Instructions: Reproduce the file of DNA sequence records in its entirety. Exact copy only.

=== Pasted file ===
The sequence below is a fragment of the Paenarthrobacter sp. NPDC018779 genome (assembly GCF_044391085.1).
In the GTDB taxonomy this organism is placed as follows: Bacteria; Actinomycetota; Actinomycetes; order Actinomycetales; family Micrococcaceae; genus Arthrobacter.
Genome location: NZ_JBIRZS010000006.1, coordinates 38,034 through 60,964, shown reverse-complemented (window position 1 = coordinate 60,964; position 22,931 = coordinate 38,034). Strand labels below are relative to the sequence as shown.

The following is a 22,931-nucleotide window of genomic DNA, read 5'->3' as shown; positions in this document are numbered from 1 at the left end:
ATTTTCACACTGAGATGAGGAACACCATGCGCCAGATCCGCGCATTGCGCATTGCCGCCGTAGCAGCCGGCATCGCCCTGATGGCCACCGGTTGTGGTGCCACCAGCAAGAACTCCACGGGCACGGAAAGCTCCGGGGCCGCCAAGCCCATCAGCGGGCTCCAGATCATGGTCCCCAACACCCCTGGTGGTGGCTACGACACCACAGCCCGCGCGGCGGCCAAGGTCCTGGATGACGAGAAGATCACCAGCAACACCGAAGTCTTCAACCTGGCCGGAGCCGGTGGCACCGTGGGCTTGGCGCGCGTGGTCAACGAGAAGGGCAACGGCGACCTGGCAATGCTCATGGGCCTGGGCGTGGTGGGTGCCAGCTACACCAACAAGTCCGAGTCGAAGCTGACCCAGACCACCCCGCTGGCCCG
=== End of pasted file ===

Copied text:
The sequence below is a fragment of the Paenarthrobacter sp. NPDC018779 genome (assembly GCF_044391085.1).
In the GTDB taxonomy this organism is placed as follows: Bacteria; Actinomycetota; Actinomycetes; order Actinomycetales; family Micrococcaceae; genus Arthrobacter.
Genome location: NZ_JBIRZS010000006.1, coordinates 38,034 through 60,964, shown reverse-complemented (window position 1 = coordinate 60,964; position 22,931 = coordinate 38,034). Strand labels below are relative to the sequence as shown.

The following is a 22,931-nucleotide window of genomic DNA, read 5'->3' as shown; positions in this document are numbered from 1 at the left end:
ATTTTCACACTGAGATGAGGAACACCATGCGCCAGATCCGCGCATTGCGCATTGCCGCCGTAGCAGCCGGCATCGCCCTGATGGCCACCGGTTGTGGTGCCACCAGCAAGAACTCCACGGGCACGGAAAGCTCCGGGGCCGCCAAGCCCATCAGCGGGCTCCAGATCATGGTCCCCAACACCCCTGGTGGTGGCTACGACACCACAGCCCGCGCGGCGGCCAAGGTCCTGGATGACGAGAAGATCACCAGCAACACCGAAGTCTTCAACCTGGCCGGAGCCGGTGGCACCGTGGGCTTGGCGCGCGTGGTCAACGAGAAGGGCAACGGCGACCTGGCAATGCTCATGGGCCTGGGCGTGGTGGGTGCCAGCTACACCAACAAGTCCGAGTCGAAGCTGACCCAGACCACCCCGCTGGCCCG